Learn More
Arsenic oxidation is recognized as being mediated by both heterotrophic and chemoautotrophic microorganisms. Enrichment cultures were established to determine whether chemoautotrophic microorganisms capable of oxidizing arsenite As(III) to arsenate As(V) are present in selected contaminated but nonextreme environments. Three new organisms, designated as(More)
AIM To characterize the microbial community structure and bamA gene diversity involved in anaerobic degradation of toluene and benzoate under denitrifying conditions. METHODS AND RESULTS Nitrate-reducing enrichment cultures were established on either toluene, benzoate or without additional substrate. Bacterial community structures were characterized by(More)
In the Inner Coastal Plain of New Jersey, arsenic (As) is released from glauconitic sediment to carbon- and nutrient-rich shallow groundwater. This As-rich groundwater discharges to a major area stream. We hypothesize that microbes play an active role in the mobilization of As from glauconitic subsurface sediments into groundwater in the Inner Coastal Plain(More)
Stable isotope probing (SIP) was used to identify the active members in a benzene-degrading sulfidogenic consortium. SIP-terminal restriction fragment length polymorphism analysis indicated that a 270-bp peak incorporated the majority of the (13)C label and is a sequence closely related to that of clone SB-21 (GenBank accession no. AF029045). This target(More)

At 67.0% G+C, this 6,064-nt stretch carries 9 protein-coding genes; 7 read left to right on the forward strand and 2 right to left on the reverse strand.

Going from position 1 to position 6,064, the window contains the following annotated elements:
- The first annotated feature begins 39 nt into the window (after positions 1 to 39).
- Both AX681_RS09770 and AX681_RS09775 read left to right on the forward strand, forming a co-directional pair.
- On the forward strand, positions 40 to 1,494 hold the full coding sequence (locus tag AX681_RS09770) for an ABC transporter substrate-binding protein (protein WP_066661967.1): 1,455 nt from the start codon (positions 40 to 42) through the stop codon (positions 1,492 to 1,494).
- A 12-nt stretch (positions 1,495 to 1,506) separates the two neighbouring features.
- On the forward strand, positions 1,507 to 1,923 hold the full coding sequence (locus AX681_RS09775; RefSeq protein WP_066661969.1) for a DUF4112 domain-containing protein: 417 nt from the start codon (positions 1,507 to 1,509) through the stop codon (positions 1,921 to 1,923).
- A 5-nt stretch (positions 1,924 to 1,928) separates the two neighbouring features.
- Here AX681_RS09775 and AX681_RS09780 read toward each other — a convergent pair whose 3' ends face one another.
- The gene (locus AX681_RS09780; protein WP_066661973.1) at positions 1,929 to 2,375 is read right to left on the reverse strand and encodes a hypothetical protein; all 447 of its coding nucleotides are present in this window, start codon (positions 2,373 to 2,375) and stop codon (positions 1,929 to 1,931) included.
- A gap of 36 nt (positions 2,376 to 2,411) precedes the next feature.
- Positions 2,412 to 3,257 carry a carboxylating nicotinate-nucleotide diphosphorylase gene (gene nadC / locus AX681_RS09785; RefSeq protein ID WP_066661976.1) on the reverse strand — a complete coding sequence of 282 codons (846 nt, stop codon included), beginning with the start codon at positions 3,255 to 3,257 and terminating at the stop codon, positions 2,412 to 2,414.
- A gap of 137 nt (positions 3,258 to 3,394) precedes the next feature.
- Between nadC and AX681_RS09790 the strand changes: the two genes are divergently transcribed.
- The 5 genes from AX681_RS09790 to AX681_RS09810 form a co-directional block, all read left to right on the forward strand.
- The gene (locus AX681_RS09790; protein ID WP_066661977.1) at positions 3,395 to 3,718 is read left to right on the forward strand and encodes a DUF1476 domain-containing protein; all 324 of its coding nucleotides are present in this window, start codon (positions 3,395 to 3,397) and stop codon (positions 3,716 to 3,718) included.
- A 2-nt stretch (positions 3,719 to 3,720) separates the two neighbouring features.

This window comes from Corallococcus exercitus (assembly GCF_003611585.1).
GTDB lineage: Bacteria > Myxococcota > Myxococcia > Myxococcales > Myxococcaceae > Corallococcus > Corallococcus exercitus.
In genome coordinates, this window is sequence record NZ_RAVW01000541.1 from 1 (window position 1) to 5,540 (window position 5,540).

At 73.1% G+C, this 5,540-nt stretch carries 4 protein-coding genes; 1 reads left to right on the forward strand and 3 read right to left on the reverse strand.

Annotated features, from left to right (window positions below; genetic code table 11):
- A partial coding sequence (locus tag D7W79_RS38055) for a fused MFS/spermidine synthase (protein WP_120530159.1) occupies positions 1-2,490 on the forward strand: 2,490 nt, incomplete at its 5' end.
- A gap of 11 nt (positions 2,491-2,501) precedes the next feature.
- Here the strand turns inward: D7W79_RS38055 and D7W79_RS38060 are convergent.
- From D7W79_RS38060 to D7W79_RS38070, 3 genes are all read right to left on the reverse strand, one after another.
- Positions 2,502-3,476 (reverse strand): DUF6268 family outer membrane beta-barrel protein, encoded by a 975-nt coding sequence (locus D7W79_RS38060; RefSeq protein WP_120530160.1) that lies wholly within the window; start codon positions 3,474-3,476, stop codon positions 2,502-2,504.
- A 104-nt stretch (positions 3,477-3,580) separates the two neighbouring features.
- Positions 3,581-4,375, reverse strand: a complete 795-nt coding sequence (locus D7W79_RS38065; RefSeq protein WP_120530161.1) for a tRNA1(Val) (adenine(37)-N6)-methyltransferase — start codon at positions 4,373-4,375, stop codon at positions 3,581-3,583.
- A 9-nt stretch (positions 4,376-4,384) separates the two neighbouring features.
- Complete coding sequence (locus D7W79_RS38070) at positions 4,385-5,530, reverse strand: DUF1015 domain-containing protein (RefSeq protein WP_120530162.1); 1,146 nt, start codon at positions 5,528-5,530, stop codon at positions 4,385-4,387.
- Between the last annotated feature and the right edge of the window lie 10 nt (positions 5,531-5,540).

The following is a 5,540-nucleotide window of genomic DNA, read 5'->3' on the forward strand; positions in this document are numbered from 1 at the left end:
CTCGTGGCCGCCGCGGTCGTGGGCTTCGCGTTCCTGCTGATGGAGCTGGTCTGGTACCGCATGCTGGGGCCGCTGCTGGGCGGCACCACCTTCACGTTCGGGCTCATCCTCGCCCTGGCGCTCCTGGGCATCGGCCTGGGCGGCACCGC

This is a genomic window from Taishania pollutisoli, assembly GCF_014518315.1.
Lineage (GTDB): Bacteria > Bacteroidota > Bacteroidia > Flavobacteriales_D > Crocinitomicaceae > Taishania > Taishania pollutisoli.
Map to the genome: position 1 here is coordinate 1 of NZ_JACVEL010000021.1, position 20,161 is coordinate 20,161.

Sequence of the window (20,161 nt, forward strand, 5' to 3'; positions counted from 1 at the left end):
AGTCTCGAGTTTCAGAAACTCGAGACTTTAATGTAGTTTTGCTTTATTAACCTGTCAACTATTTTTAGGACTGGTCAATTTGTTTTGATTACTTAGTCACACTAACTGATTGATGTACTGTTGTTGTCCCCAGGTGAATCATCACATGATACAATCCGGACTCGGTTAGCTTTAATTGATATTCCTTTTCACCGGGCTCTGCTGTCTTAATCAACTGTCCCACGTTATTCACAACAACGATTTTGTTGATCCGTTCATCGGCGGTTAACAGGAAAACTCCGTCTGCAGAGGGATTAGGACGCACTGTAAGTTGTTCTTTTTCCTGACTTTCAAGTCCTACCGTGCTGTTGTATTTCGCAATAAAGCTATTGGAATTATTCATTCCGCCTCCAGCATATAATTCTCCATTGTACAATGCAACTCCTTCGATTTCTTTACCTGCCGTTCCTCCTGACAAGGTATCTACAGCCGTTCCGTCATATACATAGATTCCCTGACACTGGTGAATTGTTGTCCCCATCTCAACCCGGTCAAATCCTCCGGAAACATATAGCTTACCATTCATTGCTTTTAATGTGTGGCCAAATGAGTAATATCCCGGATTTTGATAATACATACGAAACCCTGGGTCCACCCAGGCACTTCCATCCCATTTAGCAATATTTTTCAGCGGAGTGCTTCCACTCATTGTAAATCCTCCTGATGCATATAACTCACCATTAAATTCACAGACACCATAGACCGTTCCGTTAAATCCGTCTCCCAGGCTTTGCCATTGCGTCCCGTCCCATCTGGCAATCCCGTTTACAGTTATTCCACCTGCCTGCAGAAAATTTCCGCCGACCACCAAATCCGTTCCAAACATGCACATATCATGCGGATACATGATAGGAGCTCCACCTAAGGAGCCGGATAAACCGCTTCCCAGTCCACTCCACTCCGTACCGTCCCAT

The Cretaceous and Tertiary sediments that underlie the Inner Coastal Plain of New Jersey contain the arsenic-rich mineral glauconite. Streambed sediments in two Inner Coastal Plain streams (Crosswicks and Raccoon Creeks) that traverse these glauconitic deposits are enriched in arsenic (15-25mg/kg), and groundwater discharging to the streams contains(More)
Release of arsenic (As) from sedimentary rocks has resulted in contamination of groundwater in aquifers of the New Jersey Piedmont Physiographic Province, USA; the contamination also may affect the quality of the region's streamwater to which groundwater discharges. Biogeochemical mechanisms involved in the release process were investigated in the(More)
Currently, >95% of end disposal of hydraulic fracturing wastewater from unconventional oil and gas operations in the US occurs via injection wells. Key data gaps exist in understanding the potential impact of underground injection on surface water quality and environmental health. The goal of this study was to assess endocrine disrupting activity in surface(More)
To explore the capability of basaltic glass to support the growth of chemosynthetic microorganisms, complementary in situ and in vitro colonization experiments were performed. Microbial colonizers containing synthetic tholeitic basaltic glasses, either enriched in reduced or oxidized iron, were deployed off-axis from the Mid Atlantic Ridge on surface(More)
The development of unconventional oil and gas (UOG) resources has rapidly increased in recent years; however, the environmental impacts and risks are poorly understood. A single well can generate millions of liters of wastewater, representing a mixture of formation brine and injected hydraulic fracturing fluids. One of the most common methods for wastewater(More)
Strain MPA-C3 was isolated by incubating arsenic-bearing sediments under anaerobic, mesophilic conditions in minimal media with acetate as the sole source of energy and carbon, and As(V) as the sole electron acceptor. Following growth and the respiratory reduction of As(V) to As(III), a yellow precipitate formed in active cultures, while no precipitate was(More)